During the Classical Era, the Roman Empire and Han Dynasty emerged as two formidable forces in a world of conquest and empire-building. While Rome and Han China had similar methods of imperial consolidation concerning their patriarchal societies and upper-classes, the two differed greatly in their bureaucracies, policies regarding conquered peoples, and labor systems.
Patriarchy was a prominent aspect of the societies of both empires. The family unit in Rome was ruled by paterfamilias, the male head, and women were thought of as children needing the care of their fathers or husbands and were confined to household duties. Women had no role in the public life so the Roman governing bodies and laws were all created by men that only served to limit the rights of women even more. In China, women were subservient to their husbands and sons as according to Confucianism, the prevailing belief system at the time. In both cases, upper-class women were more restricted than their lower-class counterparts, but in China there were females in the emperor’s court who rose to power, the most famous being Empress Wu. This pattern of patriarchy was not limited to just these two empires, but was a very widespread and common system in the ancient world and the extent of a woman’s rights depended on the place and its society. Likewise, both the Roman Empire and Han dynasty also had an elite landowning upper-class. The vast majority of the land in Rome by its wealthy elites because farmers, who were all required to serve in wars, were in debt when they came back to their neglected farms and had to sell them. Peasant farmers in China also faced a similar problem when they were not able to compete with the large estates of the wealthy gentry class and were forced to become laborers or tenants under them. A possible reason for this was the monopolization of wealth by a few people in agricultural societies and that left behind the rest of the population. Both the Roman Empire and Han Dynasty had similar ways of uniting and managing their extensive empires, but they greatly differed with other aspects of imperial consolidation.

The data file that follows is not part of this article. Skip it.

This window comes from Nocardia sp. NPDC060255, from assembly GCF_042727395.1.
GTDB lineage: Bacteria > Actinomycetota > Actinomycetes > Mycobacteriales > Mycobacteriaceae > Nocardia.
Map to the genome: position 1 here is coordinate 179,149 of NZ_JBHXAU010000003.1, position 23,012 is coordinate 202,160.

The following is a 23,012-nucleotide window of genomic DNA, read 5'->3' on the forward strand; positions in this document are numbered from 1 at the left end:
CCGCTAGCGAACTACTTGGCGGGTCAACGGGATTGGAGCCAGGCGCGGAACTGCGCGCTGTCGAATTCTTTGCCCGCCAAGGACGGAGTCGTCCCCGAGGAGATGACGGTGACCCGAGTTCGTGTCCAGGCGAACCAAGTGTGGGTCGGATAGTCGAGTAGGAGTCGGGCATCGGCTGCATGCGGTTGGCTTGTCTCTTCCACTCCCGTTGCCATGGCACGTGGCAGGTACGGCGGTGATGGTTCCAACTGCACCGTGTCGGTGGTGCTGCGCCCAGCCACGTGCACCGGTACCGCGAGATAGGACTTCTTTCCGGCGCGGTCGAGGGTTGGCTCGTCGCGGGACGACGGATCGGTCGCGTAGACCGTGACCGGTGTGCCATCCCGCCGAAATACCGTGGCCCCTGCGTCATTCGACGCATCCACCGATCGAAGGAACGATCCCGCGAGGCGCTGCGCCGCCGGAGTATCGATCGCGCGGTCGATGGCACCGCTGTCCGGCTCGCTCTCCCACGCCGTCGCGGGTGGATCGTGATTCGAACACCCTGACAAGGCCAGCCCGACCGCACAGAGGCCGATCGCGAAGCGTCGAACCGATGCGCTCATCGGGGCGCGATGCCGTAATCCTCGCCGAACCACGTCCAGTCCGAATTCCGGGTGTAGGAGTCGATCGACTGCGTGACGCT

Both empires had bureaucracies that served under the emperor, but they were different in their nature and organization. Han China had the civil-service examination system which was merit-based and required applicants to utilize their knowledge of Confucianist values and ideals and apply it to government. Theoretically, this was a way people could move up in their social standing, but in practice this system favored the wealthy, who could afford an education. Rome made no efforts to hide the fact that their governing bodies were composed of patrician families who had wealth and social prestige. Members of the Senate were all from these families and the tribunes, who represented the common people, had their powers diminished by the Senate. The difference in their bureaucracies is due to the different belief systems that were prominent in each place with Confucianism influencing the Chinese. The two empires also had contrasting policies in dealing with the people they conquered. The Roman Empire absorbed the resources of their conquered people to sustain their own empire and turned them into slaves though they sometimes granted them citizenship. When Rome took down Carthage, it grazed it to the ground and sold almost of all of the Carthaginians into slavery. The Han dynasty, however, made it so that foreigners had to assimilate into Chinese society. One essentially had to become Chinese and that is what nomadic tribes did when they were absorbed into China. The reason for their differing ways of dealing with conquered people is the difference in the core beliefs of Roman and Chinese society. China was very nationalist and believed that they reigned supreme over the barbarians of elsewhere hence the limiting of one’s identity and the social status in Rome depended on one’s citizenship or lack of it. A citizen was granted basic rights and was allowed to participate in Roman government and slaves were seen as below all of that. However the labor systems of the Roman Empire and Han China almost contradicted each other. Both were agricultural societies though it was more so in China. The primary labor in China was that of the peasant farmers. They supplied the empire with food and were praised in Confucianism for their essential roles. Whereas in Rome, slave labor was the dominant labor system. About sixty-percent of the population were slaves and their efforts helped sustain the city. Their large numbers were due to the ambitious expansion of the Roman Empire while Han China did not extend outside of the region much and was nowhere near as large as the Roman Empire. Despite their differences, the two empires’ bureaucracies, policies dealing with conquered peoples, and labor systems helped to solidify their power and consolidate their empires.